Thank you for your response. It helps me confirm I've been doing it right all along--the eye is the best "decider". I bought the Light Meter just to prove to myself that the sources were balanced to one another in intensity. Through experience I've learned that a 3250° incandescent source with 1/2 CTB and a Xenon Super Trouper (5600°) with 1/4 Minus Green and 1/2 CTO match pretty well. As you said, the camera, shader, switcher, and projector are all in the chain and each hurts or helps what I see on the big screen, or on my monitor (other than the projector).

 

I wasn't intending on spending $1000 on a Color Temp Meter that I might use once a month anyway. If I happen to come across a used one for a good price, I'll consider it.

 

Once again, thank you.

 

Derek

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I do film/video not stage lighting, so I'm coming at this from a slightly different point of view.

 

The cheapest color meter I've found (and use) is my digital still camera. Don't laugh, it works -- instead of having to correlate numbers and densities of gels, it shows you in real time any color shifts you've got going relative to your chosen white balance. It may not be the precise color rendition of whichever film or video system you're using, but it gives you more than enough reference information to find errors. You just have to have a little experience to know where to start your color correction (orange-blue or green-magenta). If you want or need precise numbers (like when testing HMI's before a show), then you'll want a "real" color meter.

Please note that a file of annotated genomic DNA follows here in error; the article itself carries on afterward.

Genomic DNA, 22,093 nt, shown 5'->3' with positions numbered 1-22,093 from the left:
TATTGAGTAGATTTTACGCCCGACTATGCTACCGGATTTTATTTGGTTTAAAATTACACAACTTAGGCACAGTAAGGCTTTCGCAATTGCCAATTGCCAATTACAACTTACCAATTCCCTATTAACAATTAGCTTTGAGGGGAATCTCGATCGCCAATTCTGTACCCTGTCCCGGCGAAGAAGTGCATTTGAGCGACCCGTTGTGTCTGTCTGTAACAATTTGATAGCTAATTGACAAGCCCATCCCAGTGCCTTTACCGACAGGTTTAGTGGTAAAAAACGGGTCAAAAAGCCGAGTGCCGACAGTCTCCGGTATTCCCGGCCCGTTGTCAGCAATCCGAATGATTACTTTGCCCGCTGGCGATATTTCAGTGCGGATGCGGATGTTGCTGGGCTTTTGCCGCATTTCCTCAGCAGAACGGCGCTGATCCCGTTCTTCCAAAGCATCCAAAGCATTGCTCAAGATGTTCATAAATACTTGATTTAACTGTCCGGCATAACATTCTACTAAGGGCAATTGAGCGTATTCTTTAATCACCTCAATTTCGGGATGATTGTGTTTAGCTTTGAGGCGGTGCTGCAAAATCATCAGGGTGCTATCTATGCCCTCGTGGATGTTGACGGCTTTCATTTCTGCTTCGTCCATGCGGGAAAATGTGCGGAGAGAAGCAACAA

You're absolutely correct. I inadvertently proved that when taking pictures of a white 5600°K Xenon Super Trouper beam with my camera on the wrong setting. And the picture showed blue halation around the beam that I could not see. Only problem was I had to import from the camera to the laptop to see the issues. The camera's built-in LCD screen just doesn't have the clarity.

 

See the pictures here. http://www.derekleffew.com/spotbaggy

 

Thanks for all the help,

Derek

Edited by Derek Leffew